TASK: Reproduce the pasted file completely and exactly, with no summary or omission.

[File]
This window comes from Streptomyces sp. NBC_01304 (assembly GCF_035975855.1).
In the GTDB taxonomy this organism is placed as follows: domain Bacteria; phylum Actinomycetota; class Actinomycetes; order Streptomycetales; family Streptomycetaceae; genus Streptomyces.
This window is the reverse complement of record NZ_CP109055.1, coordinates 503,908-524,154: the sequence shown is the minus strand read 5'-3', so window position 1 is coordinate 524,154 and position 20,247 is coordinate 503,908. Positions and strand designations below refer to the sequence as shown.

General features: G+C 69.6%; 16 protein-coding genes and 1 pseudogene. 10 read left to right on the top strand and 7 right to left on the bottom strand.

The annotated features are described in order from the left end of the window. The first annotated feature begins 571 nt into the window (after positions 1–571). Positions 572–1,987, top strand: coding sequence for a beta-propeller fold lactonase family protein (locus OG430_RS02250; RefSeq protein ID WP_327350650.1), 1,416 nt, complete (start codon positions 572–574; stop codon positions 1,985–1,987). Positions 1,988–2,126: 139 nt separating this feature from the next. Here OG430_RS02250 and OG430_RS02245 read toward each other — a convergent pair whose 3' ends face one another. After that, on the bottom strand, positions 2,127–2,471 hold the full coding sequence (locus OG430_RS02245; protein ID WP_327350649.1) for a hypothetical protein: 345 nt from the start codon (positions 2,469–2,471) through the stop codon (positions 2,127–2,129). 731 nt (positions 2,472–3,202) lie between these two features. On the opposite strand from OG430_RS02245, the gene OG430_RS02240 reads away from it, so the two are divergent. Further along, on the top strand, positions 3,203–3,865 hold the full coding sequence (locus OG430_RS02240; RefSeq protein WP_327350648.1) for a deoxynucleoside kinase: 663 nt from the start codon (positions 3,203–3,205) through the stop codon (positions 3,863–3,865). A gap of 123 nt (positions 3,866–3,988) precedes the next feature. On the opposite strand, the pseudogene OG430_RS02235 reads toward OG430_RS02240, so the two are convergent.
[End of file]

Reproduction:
This window comes from Streptomyces sp. NBC_01304 (assembly GCF_035975855.1).
In the GTDB taxonomy this organism is placed as follows: domain Bacteria; phylum Actinomycetota; class Actinomycetes; order Streptomycetales; family Streptomycetaceae; genus Streptomyces.
This window is the reverse complement of record NZ_CP109055.1, coordinates 503,908-524,154: the sequence shown is the minus strand read 5'-3', so window position 1 is coordinate 524,154 and position 20,247 is coordinate 503,908. Positions and strand designations below refer to the sequence as shown.

General features: G+C 69.6%; 16 protein-coding genes and 1 pseudogene. 10 read left to right on the top strand and 7 right to left on the bottom strand.

The annotated features are described in order from the left end of the window. The first annotated feature begins 571 nt into the window (after positions 1–571). Positions 572–1,987, top strand: coding sequence for a beta-propeller fold lactonase family protein (locus OG430_RS02250; RefSeq protein ID WP_327350650.1), 1,416 nt, complete (start codon positions 572–574; stop codon positions 1,985–1,987). Positions 1,988–2,126: 139 nt separating this feature from the next. Here OG430_RS02250 and OG430_RS02245 read toward each other — a convergent pair whose 3' ends face one another. After that, on the bottom strand, positions 2,127–2,471 hold the full coding sequence (locus OG430_RS02245; protein ID WP_327350649.1) for a hypothetical protein: 345 nt from the start codon (positions 2,469–2,471) through the stop codon (positions 2,127–2,129). 731 nt (positions 2,472–3,202) lie between these two features. On the opposite strand from OG430_RS02245, the gene OG430_RS02240 reads away from it, so the two are divergent. Further along, on the top strand, positions 3,203–3,865 hold the full coding sequence (locus OG430_RS02240; RefSeq protein WP_327350648.1) for a deoxynucleoside kinase: 663 nt from the start codon (positions 3,203–3,205) through the stop codon (positions 3,863–3,865). A gap of 123 nt (positions 3,866–3,988) precedes the next feature. On the opposite strand, the pseudogene OG430_RS02235 reads toward OG430_RS02240, so the two are convergent.